She taught at a Montessori preschool before taking her current role as executive director for Edina ABC. She now lives in Golden Valley, with her older sister, Sandy, also an ABC alum.

Arthur Graham - Edina A Better Chance

Edina High School graduate Arthur Graham poses with his diploma book in June. Graham came to Edina as part of a program called A Better Chance, which gives students from across the country access to the a high-quality education from the likes of Edina High School. (Submitted photo)

Roots in civil rights

ABC, a national organization, was founded in 1963 during the civil rights movement, about a decade after the Supreme Court's Brown vs. Board of Education decision integrated public schools.

“We acknowledge that there has been a lot of progress that has been made over the last 50 years,” Silva said, “but the reality is there are significant gaps. And those racial disparities still exist.”

The national conversation around those disparities was renewed after the killing of George Floyd, a movement that brings ABC back to its roots. The word “unrest” has been invoked often to describe that movement, but to Silva, the term is inadequate.

“To me, that doesn't fit well because there is a negative connotation connected to that word,” she said. “'Unrest' makes people feel uneasy.”

Silva explained that instead, she prefers the word “momentum” to refer to the “conversations that have been blanketed over for a long time.”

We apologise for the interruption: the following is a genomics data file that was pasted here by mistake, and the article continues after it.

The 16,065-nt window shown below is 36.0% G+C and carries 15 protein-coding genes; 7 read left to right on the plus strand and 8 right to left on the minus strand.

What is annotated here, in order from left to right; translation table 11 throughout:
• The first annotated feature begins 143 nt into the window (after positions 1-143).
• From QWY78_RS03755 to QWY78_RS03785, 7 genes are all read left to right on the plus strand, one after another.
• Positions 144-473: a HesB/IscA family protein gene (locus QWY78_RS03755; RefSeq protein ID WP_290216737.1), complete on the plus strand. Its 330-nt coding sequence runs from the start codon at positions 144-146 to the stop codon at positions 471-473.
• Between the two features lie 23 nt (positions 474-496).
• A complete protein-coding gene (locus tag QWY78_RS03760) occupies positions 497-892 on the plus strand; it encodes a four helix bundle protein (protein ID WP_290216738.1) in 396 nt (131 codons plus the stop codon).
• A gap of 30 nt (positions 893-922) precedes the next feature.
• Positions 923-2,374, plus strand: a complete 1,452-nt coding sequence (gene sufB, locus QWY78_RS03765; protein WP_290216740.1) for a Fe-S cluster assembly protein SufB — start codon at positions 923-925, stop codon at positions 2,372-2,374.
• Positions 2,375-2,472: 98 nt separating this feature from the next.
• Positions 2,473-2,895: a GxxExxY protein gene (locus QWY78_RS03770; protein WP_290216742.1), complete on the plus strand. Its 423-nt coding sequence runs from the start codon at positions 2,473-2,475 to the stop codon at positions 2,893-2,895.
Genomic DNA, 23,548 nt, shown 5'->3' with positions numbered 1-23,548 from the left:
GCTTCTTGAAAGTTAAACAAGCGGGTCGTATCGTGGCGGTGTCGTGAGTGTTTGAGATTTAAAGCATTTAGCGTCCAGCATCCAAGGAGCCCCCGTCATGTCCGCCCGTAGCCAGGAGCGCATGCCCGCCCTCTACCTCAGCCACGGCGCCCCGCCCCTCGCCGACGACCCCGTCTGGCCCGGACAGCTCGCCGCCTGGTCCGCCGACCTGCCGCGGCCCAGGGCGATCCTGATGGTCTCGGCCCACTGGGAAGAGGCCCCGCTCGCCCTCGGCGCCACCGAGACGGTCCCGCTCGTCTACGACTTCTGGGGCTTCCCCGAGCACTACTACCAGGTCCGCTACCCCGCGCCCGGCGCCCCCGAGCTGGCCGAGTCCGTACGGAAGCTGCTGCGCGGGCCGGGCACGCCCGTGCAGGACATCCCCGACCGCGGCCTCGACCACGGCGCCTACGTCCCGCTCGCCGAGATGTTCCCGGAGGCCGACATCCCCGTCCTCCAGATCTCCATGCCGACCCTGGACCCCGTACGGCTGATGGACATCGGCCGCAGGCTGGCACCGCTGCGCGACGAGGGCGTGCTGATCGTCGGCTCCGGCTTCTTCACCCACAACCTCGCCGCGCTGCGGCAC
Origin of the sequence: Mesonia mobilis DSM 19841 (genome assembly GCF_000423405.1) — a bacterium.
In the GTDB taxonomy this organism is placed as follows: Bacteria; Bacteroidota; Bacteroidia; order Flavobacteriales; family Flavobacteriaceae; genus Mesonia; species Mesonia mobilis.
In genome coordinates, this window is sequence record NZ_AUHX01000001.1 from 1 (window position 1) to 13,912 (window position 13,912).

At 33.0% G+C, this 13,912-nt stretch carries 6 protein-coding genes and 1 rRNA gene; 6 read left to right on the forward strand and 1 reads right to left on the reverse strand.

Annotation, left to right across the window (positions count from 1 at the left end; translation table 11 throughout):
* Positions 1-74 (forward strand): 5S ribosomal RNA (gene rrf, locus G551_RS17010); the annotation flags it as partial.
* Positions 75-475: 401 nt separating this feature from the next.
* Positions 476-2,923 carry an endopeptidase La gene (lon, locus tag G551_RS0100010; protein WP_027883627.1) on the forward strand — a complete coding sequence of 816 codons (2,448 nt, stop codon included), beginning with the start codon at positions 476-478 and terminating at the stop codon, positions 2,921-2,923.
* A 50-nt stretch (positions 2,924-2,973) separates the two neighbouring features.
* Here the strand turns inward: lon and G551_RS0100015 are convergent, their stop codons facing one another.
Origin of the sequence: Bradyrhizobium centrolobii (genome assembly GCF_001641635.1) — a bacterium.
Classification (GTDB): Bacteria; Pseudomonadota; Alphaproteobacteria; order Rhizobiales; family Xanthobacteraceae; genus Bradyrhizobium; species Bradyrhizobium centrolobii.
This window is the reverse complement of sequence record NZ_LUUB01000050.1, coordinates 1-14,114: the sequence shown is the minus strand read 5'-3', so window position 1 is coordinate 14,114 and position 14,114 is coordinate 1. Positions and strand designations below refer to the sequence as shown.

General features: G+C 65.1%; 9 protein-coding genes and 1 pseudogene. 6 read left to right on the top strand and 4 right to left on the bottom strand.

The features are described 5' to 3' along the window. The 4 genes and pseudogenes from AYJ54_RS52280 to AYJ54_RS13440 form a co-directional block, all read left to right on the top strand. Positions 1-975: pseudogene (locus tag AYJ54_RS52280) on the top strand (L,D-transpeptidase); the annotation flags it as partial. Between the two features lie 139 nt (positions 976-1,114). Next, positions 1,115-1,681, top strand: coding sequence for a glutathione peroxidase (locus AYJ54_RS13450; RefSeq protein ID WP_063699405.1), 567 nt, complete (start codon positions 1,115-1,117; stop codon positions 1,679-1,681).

So she's especially grateful for the Style Edina event, which has a connection to ABC that predates the current partnership. In past iterations of the fashion show, ABC scholars have been able to earn some extra cash working the coat check and taking home the tips.

Loberg, executive director of Explore Edina, the tourism arm of the Edina Chamber of Commerce that puts on the event, contacted Silva about the fundraising partnership early this year, before the pandemic hit.

Silva is effusively grateful for the opportunity. “She saw the value and importance of choosing a local nonprofit like Edina ABC,” Silva said. “ … She was just so eager and excited to learn about us and Edina ABC, not just through Style Edina, but beyond that.”

Style Edina - 1

Each year, Style Edina comes to the Westin Edina Galleria ballroom to show off the latest fashions. The event is put on by Explore Edina. (Photo by am photography)

Aside from raising funds for a cause, the event, now in its fifth year, has “been a very successful concept and a great way to launch spring fashion and get people excited about going into the spring and summer,” Loberg said.

This year's show, should enough tickets be sold for it to go on, will feature “transitional” pieces that bridge summer and fall, Loberg explained. The spectacle is broken into three parts, each focused on one of Edina's three main shopping attractions: 50th & France, Galleria and Southdale Center.

Tickets, which provide exclusive access to the fashion show via Youtube, range from $40 for single general admission to $675 for a VIP watch party of 10 people, mimicking the tables of 10 that normally get sold for the event.

Silva is hopeful the people who gave her a chance as a wide-eyed high school freshman will come through again: “I feel like we can always rely on the Edina community.”

More information on Style Edina and tickets to the event can be found at tinyurl.com/yclaknhp. Ticket purchases will be refunded in the event of cancellation, Explore Edina promises.

A quote in this article was corrected after its initial posting. Silva said, "Edina ABC is the embodiment of the American Dream," not "Edina is the embodiment of the American Dream."